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    More than 6,000 marchers participate in 25th Bataan Memorial Death March

    25th Bataan Memorial Death March

    Photo By Sgt. JackieJ McKnight | Capt. Anthony Clas, the commander of the 13th Public Affairs Detachment starts heading...... read more read more



    Story by Sgt. 1st Class Joel Gibson 

    13th Public Affairs Detachment

    WHITE SANDS MISSILE RANGE, N.M. - After training for eight weeks, I joined more than 6,000 wounded warriors, service members and civilians in the pre-dawn opening ceremony of the 25th Bataan Memorial Death March at White Sands Missile Range, N.M., March 23, 2014.

    The opening ceremony started with the sounding of reveille, a tribute to the survivors of the actual Bataan Death March which began in the Philippines April 9, 1942, and a roll call commemorating the lives of the Death March survivors who died in the last 12 months.

    The officials running the march released the wounded warriors first, and then my division, military male heavy, and away we went.

    To participate in a heavy division, military or civilian, you have to complete the 26.2 mile Death March carrying a backpack or rucksack weighing at least 35 pounds.

    Once we started the march, we arrived at a bottleneck that completely stopped progress. A few people around me started grumbling about the false start until everyone figured out the reason was to shake hands with survivors from the 1942 ordeal.

    When I shook the hands of these men in their 80s and 90s, I tried to imagine the hell on earth they went through, I tried and failed completely.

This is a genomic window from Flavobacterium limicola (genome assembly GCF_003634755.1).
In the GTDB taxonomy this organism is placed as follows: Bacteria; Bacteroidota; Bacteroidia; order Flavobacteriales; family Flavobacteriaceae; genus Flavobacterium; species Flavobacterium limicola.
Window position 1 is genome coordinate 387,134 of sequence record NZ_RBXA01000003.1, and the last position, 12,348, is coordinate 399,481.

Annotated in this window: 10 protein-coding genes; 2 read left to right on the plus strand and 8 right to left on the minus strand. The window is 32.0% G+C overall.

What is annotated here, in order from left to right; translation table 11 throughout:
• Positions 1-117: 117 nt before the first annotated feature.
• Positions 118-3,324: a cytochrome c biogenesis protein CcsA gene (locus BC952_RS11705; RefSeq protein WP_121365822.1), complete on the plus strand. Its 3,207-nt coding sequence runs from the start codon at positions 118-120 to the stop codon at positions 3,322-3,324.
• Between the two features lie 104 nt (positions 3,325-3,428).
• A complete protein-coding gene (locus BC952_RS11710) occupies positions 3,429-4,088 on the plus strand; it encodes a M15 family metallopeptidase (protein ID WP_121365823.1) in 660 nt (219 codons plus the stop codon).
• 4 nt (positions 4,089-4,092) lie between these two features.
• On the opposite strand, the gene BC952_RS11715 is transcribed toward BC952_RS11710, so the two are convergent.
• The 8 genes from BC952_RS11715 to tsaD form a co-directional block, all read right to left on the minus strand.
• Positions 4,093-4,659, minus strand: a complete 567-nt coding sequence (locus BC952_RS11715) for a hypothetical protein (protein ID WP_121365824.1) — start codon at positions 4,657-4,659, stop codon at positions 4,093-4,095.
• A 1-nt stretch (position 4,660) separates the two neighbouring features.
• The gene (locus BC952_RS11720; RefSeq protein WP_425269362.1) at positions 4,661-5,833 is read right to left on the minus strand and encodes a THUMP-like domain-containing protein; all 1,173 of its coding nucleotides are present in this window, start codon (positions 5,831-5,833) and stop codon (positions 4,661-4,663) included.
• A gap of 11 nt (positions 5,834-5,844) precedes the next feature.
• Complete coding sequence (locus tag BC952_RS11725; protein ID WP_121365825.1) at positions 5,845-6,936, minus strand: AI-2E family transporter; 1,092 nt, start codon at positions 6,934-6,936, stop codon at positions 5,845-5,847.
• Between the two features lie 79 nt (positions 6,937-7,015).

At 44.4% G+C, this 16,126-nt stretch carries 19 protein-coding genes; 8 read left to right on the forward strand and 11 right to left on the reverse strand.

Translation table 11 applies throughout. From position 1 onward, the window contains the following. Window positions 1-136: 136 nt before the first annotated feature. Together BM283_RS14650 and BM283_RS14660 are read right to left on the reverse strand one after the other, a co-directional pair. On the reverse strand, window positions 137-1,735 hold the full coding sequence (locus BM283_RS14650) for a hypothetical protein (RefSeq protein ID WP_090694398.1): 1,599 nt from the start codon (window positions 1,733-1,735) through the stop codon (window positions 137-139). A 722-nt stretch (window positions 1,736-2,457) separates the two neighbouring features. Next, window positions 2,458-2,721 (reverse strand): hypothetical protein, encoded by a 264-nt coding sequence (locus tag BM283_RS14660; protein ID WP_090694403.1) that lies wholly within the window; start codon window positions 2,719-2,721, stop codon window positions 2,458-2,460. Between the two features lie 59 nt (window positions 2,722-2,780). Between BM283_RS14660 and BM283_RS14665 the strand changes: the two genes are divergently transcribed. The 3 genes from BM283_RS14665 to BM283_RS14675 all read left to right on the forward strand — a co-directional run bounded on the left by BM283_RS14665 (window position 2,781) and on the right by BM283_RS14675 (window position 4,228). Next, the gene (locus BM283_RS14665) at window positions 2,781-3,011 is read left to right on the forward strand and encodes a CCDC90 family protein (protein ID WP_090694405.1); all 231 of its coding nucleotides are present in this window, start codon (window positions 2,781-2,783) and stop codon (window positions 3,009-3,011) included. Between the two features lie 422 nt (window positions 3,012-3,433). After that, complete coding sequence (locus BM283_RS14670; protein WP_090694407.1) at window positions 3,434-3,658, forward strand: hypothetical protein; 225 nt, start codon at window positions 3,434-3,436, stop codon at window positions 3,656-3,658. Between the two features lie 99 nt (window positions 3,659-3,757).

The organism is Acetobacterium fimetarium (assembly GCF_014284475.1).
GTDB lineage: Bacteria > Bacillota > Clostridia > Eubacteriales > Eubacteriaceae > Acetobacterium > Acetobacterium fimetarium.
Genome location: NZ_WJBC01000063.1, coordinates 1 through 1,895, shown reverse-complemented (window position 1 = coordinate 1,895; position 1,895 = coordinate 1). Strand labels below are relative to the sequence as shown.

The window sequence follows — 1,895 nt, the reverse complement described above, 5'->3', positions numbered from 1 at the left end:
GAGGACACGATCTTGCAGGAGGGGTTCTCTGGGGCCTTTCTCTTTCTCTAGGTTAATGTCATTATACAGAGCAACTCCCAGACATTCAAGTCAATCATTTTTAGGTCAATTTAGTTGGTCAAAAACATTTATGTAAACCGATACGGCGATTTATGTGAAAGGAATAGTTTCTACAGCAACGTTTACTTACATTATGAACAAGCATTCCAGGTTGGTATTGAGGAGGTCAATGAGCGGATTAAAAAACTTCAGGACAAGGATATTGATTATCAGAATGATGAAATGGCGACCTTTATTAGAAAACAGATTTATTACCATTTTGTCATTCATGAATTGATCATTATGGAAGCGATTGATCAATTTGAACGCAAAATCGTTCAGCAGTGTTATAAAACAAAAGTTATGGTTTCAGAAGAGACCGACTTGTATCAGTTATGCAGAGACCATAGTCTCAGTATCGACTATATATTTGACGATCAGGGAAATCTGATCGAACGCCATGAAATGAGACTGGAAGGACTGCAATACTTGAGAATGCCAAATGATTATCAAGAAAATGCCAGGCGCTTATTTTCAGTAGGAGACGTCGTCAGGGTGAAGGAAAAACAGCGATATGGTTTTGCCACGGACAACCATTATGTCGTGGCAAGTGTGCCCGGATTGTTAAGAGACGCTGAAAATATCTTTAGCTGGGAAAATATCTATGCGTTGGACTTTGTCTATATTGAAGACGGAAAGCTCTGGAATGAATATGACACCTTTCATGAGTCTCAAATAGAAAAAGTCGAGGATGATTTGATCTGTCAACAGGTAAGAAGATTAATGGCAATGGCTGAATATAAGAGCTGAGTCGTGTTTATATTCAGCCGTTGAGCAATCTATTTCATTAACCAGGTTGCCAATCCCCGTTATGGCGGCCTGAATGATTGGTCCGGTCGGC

To understand the Bataan Death March, the forced march of more than 60,000 Filipino and American service members more than 80 miles, is to understand the absolute lack of compassion and morality of the Imperial Japanese Army during World War II and the feeling of abandonment of those left behind after the surrender and evacuation of the Philippines.

    One of the reasons people participate in the annual Bataan Memorial Death March is to honor the men who died in 1942. As I passed the official start line, I thought about just how different my ordeal with the ruck march marathon was going to be from the actual Bataan Death March.

    In the first mile, I talked with the soldiers from my unit attending the march with me; Capt. Anthony Clas, the 13th Public Affairs detachment commander and Spc. Jackie J. McKnight, a broadcaster with the 13th, about our strategy for the event.

    During our training together, we conducted as much as a 14-mile ruck march, and always used a combination of jogging and very fast walking. We decided very early to cut out most of the jogging and fast walking and just try to maintain a sustainable pace.

    Prior to the first mile of the actual Bataan Death March, more than 350 Filipino officers and noncommissioned officers were summarily executed immediately after they surrendered, and nobody was talking march strategy.

    After the second mile of level terrain, I reached a water point where smiling volunteers offered me water and sports drinks.

    Meanwhile in Bataan more than 70 years ago, Japanese captors started bayoneting and shooting the wounded men who fell behind the main body of the marchers.

    Around mile marker five, I came upon the second water point where volunteers cheered me on and offered me slices of oranges and bananas and again water and sports drinks. In my pockets, I also carried some gel-type energy packets and almonds, and I had a hydration system strapped to my rucksack.

    Their captors did not feed or provide water to the POWs at any point of the 80-mile forced march from Marivelles to San Fernando, and randomly killed healthy marchers with bayonet thrusts.

    Upon reaching mile marker eight, I parted ways with those participating in the Honorary Bataan Death March, the Full march’s 14.1 mile-long little brother, and started up what I thought looked like a pretty long hill.